YOUR PERSONAL BRAND IS YOUR PROFESSIONAL BRAND A personal brand is about the person (not the business) we all want to be like, buy from and learn from. People want to work with other people. Getting “real,” doesn’t mean you can’t put on a dazzling show. If you’re a creative, you should absolutely be inspiring others. That’s the brand part, after all. Here’s how to create a personal brand that comes from an authentic place: 1 TALKING UP YOUR ACT When you’re tempted to start referring to your small business in third person corporate jargon, or as if you have a staff of twenty when you don’t... don’t. Talk and write in first person, as in “I” and “we.” 2 SHAPE UP Just like you curate and refine your Pinterest boards, shape your point of view and expertise with the work you do. This might mean saying “no” to a client that can pay your bills in order to say “yes” to a project that feeds your soul. 3 SHARE WHAT YOU KNOW Being a successful creative entrepreneur isn’t just about doing the work - it’s about how you share it. We’ve found that the more transparent you are about the process, the more you are able to position yourself as an expert in your field. 4 SHARE WHO YOU ARE A lot of people feel the need to separate their personal lives with their professional ones, but we’re here to tell you that your dream customer wants to work with, and support, a real person. Keep your work in front of people who are visiting your blog and remind them how to hire you. And on the flipside, if your blog is strictly to share your work or curated collections of things you like, start injecting some lifestyle bits in there too. If your readers like you, they’re much more likely to support your work. 5 HAVE A POINT Part of developing a personal brand is having a consistent point of view and sharing it often. This helps your customer-to-be know that: a) you are for them, and b) what to expect when working with you. And forget about being an everything-to-everyone crowd pleaser by narrowing in on your niche, you’ll turn your clients into super fans and brand evangelists.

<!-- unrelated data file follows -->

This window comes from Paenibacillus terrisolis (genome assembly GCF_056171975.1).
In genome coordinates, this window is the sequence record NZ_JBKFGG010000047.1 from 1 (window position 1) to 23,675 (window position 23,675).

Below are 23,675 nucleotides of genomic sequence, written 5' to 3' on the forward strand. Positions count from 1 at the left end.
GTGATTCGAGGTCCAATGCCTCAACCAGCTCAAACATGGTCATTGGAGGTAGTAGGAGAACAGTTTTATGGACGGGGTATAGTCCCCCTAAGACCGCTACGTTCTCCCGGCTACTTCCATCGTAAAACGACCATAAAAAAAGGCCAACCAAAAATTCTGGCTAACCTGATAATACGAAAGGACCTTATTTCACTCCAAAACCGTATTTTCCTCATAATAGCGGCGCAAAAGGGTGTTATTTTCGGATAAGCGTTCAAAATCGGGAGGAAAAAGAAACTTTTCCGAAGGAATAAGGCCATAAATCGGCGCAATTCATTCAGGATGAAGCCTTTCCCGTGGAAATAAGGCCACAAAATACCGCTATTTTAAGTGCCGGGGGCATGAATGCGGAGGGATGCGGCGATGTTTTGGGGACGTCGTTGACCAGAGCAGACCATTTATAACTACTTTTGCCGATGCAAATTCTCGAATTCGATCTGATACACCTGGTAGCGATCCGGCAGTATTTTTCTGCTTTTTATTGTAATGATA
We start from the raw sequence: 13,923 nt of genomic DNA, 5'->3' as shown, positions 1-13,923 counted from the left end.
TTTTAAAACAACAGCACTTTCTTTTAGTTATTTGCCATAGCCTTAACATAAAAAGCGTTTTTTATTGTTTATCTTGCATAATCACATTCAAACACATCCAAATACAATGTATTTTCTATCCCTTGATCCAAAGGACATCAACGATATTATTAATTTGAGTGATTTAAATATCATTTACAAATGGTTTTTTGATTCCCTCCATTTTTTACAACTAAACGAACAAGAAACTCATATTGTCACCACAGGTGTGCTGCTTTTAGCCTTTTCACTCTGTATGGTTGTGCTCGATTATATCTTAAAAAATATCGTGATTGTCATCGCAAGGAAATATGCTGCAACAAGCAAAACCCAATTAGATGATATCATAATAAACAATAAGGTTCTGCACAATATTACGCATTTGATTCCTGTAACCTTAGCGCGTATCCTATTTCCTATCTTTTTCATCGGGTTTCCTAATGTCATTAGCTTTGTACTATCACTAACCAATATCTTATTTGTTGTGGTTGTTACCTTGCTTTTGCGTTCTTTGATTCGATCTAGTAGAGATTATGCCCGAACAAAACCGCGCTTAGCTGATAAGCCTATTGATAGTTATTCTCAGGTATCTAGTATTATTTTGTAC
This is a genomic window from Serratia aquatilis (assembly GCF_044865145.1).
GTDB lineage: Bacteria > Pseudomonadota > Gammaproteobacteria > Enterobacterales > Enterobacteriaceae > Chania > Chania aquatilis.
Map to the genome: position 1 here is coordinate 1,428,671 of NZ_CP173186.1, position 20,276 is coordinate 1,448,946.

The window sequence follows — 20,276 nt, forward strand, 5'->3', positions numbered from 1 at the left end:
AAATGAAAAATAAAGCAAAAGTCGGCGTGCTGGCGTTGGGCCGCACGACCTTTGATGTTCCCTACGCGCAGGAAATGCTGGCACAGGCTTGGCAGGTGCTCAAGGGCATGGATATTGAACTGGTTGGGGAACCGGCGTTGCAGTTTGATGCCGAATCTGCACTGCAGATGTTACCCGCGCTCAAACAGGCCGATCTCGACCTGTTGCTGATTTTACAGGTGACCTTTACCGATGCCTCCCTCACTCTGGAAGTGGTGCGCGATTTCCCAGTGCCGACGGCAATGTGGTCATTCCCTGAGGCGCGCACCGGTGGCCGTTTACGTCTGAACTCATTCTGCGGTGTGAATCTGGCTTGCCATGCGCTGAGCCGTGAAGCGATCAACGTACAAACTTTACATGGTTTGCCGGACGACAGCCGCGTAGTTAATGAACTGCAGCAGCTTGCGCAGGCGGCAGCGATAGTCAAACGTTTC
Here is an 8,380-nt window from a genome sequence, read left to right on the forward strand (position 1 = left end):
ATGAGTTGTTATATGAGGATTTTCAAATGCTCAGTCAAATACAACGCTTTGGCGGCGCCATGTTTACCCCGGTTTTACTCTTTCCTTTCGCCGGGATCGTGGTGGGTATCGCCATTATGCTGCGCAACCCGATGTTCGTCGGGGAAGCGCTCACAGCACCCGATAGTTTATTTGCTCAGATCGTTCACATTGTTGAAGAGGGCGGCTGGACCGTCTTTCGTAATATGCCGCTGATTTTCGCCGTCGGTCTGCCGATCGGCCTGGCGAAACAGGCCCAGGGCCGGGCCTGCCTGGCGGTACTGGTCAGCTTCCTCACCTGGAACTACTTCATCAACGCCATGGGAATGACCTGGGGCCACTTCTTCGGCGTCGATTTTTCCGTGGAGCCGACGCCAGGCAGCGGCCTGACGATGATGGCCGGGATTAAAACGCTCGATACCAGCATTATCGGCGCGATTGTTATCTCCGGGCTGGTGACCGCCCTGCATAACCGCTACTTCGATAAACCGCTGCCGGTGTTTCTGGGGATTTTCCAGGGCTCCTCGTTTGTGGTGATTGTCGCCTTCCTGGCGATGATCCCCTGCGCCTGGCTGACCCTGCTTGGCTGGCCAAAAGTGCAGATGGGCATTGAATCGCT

KATHLEEN SHANNON and TARA STREET are two sisters, and seasoned advertising agency creatives, who said goodbye to the safety net of their former careers, and stepped right up to the “smallest” show on earth. As Braid Creative, they’ve turned self-branding into a self-sustaining small business.